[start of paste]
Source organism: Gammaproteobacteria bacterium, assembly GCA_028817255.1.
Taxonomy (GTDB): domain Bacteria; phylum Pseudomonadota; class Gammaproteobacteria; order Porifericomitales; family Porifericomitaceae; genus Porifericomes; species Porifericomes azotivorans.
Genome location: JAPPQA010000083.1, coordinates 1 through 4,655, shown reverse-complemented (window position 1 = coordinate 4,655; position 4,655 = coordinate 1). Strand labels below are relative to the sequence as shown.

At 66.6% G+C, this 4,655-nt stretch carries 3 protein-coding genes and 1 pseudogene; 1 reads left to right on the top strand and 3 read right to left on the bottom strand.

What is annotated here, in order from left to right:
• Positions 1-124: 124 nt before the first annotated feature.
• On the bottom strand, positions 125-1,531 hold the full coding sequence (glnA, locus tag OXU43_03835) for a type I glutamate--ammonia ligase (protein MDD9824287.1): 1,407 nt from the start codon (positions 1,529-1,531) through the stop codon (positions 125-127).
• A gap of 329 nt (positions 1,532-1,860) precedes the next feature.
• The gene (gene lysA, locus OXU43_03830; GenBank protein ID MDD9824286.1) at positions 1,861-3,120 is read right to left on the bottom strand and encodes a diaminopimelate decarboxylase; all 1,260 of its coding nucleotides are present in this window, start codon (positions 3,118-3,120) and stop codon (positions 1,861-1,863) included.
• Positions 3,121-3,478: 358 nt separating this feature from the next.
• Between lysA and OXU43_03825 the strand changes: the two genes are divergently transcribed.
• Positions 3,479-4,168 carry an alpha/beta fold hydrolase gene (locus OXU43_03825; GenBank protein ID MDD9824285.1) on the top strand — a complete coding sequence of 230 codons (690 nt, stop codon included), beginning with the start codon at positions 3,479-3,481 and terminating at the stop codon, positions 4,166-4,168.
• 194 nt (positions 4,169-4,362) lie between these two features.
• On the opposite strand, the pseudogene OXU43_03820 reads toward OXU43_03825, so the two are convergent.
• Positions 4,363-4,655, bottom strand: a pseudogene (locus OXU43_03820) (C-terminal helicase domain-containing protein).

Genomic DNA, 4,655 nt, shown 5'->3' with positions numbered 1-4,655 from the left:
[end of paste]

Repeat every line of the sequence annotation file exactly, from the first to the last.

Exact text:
Source organism: Gammaproteobacteria bacterium, assembly GCA_028817255.1.
Taxonomy (GTDB): domain Bacteria; phylum Pseudomonadota; class Gammaproteobacteria; order Porifericomitales; family Porifericomitaceae; genus Porifericomes; species Porifericomes azotivorans.
Genome location: JAPPQA010000083.1, coordinates 1 through 4,655, shown reverse-complemented (window position 1 = coordinate 4,655; position 4,655 = coordinate 1). Strand labels below are relative to the sequence as shown.

At 66.6% G+C, this 4,655-nt stretch carries 3 protein-coding genes and 1 pseudogene; 1 reads left to right on the top strand and 3 read right to left on the bottom strand.

What is annotated here, in order from left to right:
• Positions 1-124: 124 nt before the first annotated feature.
• On the bottom strand, positions 125-1,531 hold the full coding sequence (glnA, locus tag OXU43_03835) for a type I glutamate--ammonia ligase (protein MDD9824287.1): 1,407 nt from the start codon (positions 1,529-1,531) through the stop codon (positions 125-127).
• A gap of 329 nt (positions 1,532-1,860) precedes the next feature.
• The gene (gene lysA, locus OXU43_03830; GenBank protein ID MDD9824286.1) at positions 1,861-3,120 is read right to left on the bottom strand and encodes a diaminopimelate decarboxylase; all 1,260 of its coding nucleotides are present in this window, start codon (positions 3,118-3,120) and stop codon (positions 1,861-1,863) included.
• Positions 3,121-3,478: 358 nt separating this feature from the next.
• Between lysA and OXU43_03825 the strand changes: the two genes are divergently transcribed.
• Positions 3,479-4,168 carry an alpha/beta fold hydrolase gene (locus OXU43_03825; GenBank protein ID MDD9824285.1) on the top strand — a complete coding sequence of 230 codons (690 nt, stop codon included), beginning with the start codon at positions 3,479-3,481 and terminating at the stop codon, positions 4,166-4,168.
• 194 nt (positions 4,169-4,362) lie between these two features.
• On the opposite strand, the pseudogene OXU43_03820 reads toward OXU43_03825, so the two are convergent.
• Positions 4,363-4,655, bottom strand: a pseudogene (locus OXU43_03820) (C-terminal helicase domain-containing protein).

Genomic DNA, 4,655 nt, shown 5'->3' with positions numbered 1-4,655 from the left: